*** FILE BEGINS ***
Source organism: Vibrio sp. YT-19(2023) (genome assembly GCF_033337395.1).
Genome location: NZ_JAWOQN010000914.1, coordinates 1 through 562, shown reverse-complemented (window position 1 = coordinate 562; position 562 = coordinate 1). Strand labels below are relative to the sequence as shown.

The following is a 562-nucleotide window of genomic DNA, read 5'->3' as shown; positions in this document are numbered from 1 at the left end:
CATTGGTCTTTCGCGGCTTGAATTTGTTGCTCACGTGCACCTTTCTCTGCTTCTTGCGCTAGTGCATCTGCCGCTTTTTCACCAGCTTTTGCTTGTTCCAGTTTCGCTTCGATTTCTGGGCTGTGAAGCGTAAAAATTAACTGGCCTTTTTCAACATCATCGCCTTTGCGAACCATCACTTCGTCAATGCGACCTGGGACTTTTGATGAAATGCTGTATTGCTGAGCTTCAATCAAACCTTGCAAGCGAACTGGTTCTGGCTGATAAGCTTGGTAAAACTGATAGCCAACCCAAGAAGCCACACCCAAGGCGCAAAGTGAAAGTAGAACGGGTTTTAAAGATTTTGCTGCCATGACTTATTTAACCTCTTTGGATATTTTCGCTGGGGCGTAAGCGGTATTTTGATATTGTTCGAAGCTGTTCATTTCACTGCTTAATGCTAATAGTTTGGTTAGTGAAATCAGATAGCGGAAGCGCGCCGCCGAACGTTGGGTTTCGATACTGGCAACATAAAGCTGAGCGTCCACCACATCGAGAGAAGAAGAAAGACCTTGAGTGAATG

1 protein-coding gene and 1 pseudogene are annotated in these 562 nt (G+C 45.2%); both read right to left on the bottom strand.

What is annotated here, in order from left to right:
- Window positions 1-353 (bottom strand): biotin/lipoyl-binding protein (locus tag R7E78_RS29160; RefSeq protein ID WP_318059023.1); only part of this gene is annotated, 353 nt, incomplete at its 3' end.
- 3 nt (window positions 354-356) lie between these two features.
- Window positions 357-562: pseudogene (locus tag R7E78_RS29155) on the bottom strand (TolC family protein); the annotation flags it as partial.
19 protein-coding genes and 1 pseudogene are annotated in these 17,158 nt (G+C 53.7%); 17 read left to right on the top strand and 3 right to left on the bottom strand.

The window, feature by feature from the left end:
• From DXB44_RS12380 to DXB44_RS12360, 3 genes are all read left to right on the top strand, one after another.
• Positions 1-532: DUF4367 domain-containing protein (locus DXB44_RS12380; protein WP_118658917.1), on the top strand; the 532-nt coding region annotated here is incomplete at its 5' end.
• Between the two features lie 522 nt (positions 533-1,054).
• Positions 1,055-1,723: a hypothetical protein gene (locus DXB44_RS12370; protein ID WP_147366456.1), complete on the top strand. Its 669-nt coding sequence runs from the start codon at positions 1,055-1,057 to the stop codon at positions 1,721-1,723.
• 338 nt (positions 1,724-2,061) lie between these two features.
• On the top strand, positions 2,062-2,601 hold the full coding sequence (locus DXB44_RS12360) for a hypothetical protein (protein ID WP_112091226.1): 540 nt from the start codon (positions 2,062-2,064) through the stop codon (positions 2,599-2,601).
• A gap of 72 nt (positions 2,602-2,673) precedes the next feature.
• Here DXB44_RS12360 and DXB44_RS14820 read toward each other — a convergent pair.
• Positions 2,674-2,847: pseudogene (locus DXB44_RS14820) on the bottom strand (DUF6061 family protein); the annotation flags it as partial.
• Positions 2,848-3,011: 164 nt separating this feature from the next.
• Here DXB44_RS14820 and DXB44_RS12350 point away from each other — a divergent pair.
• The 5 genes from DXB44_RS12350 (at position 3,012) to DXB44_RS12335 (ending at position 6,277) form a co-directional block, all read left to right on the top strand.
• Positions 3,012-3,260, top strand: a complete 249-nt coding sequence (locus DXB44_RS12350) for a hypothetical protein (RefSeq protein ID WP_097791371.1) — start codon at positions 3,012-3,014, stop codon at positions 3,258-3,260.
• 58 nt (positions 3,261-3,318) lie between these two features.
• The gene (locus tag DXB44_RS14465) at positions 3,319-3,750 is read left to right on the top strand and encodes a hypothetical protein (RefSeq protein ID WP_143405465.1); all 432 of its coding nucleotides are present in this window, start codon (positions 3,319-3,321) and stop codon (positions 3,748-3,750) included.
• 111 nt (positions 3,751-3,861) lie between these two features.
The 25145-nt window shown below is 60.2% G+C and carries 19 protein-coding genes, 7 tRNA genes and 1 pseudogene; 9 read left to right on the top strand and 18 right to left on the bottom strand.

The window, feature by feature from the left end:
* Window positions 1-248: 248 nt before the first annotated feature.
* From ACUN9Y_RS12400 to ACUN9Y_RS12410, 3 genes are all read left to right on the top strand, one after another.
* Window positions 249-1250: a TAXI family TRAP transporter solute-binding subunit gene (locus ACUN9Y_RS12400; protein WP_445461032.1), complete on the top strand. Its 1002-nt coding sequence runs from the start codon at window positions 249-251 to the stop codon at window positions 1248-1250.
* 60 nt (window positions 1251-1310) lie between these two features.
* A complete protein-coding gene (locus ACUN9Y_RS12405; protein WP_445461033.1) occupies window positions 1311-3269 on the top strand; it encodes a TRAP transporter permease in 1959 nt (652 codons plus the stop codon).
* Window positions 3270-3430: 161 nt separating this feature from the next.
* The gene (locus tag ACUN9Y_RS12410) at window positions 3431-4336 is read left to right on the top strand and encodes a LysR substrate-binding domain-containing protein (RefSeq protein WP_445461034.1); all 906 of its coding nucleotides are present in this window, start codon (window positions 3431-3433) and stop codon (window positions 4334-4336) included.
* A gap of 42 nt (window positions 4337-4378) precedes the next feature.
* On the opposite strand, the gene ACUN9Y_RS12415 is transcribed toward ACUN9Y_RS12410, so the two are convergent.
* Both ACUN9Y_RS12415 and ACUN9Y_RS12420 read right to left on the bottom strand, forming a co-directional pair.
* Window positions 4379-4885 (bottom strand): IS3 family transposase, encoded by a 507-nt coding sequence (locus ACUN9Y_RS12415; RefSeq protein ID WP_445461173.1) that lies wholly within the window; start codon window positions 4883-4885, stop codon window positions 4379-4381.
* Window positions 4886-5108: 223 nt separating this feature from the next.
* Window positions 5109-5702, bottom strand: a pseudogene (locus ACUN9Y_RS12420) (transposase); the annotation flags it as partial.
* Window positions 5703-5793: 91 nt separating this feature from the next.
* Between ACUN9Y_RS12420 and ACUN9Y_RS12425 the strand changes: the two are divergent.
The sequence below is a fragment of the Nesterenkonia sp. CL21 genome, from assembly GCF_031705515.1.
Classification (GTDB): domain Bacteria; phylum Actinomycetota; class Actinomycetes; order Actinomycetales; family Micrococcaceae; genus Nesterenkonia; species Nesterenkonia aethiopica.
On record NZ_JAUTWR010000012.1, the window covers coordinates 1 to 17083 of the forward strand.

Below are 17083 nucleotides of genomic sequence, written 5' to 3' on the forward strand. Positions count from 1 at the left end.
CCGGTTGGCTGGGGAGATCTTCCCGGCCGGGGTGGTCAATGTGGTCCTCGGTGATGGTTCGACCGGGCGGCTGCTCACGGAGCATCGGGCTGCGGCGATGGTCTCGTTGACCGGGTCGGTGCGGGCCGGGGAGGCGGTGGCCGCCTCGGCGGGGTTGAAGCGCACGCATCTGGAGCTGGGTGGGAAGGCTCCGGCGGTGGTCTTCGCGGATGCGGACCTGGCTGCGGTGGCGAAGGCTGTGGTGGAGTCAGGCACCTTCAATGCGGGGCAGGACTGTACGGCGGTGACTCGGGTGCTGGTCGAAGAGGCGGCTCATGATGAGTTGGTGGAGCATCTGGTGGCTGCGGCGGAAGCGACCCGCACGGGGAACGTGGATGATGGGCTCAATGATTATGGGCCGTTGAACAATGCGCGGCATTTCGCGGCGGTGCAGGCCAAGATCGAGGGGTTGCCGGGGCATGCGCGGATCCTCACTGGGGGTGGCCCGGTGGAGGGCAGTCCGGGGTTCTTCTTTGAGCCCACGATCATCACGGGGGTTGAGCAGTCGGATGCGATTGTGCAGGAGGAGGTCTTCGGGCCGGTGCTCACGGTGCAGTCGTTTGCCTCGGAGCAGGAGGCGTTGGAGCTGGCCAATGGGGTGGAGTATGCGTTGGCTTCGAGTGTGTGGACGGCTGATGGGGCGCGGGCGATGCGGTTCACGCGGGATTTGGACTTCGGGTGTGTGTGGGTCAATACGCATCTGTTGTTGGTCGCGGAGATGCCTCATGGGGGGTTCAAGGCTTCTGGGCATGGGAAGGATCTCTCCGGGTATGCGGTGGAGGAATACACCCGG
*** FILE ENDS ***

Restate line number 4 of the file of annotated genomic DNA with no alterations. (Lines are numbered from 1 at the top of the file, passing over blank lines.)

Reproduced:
CATTGGTCTTTCGCGGCTTGAATTTGTTGCTCACGTGCACCTTTCTCTGCTTCTTGCGCTAGTGCATCTGCCGCTTTTTCACCAGCTTTTGCTTGTTCCAGTTTCGCTTCGATTTCTGGGCTGTGAAGCGTAAAAATTAACTGGCCTTTTTCAACATCATCGCCTTTGCGAACCATCACTTCGTCAATGCGACCTGGGACTTTTGATGAAATGCTGTATTGCTGAGCTTCAATCAAACCTTGCAAGCGAACTGGTTCTGGCTGATAAGCTTGGTAAAACTGATAGCCAACCCAAGAAGCCACACCCAAGGCGCAAAGTGAAAGTAGAACGGGTTTTAAAGATTTTGCTGCCATGACTTATTTAACCTCTTTGGATATTTTCGCTGGGGCGTAAGCGGTATTTTGATATTGTTCGAAGCTGTTCATTTCACTGCTTAATGCTAATAGTTTGGTTAGTGAAATCAGATAGCGGAAGCGCGCCGCCGAACGTTGGGTTTCGATACTGGCAACATAAAGCTGAGCGTCCACCACATCGAGAGAAGAAGAAAGACCTTGAGTGAATG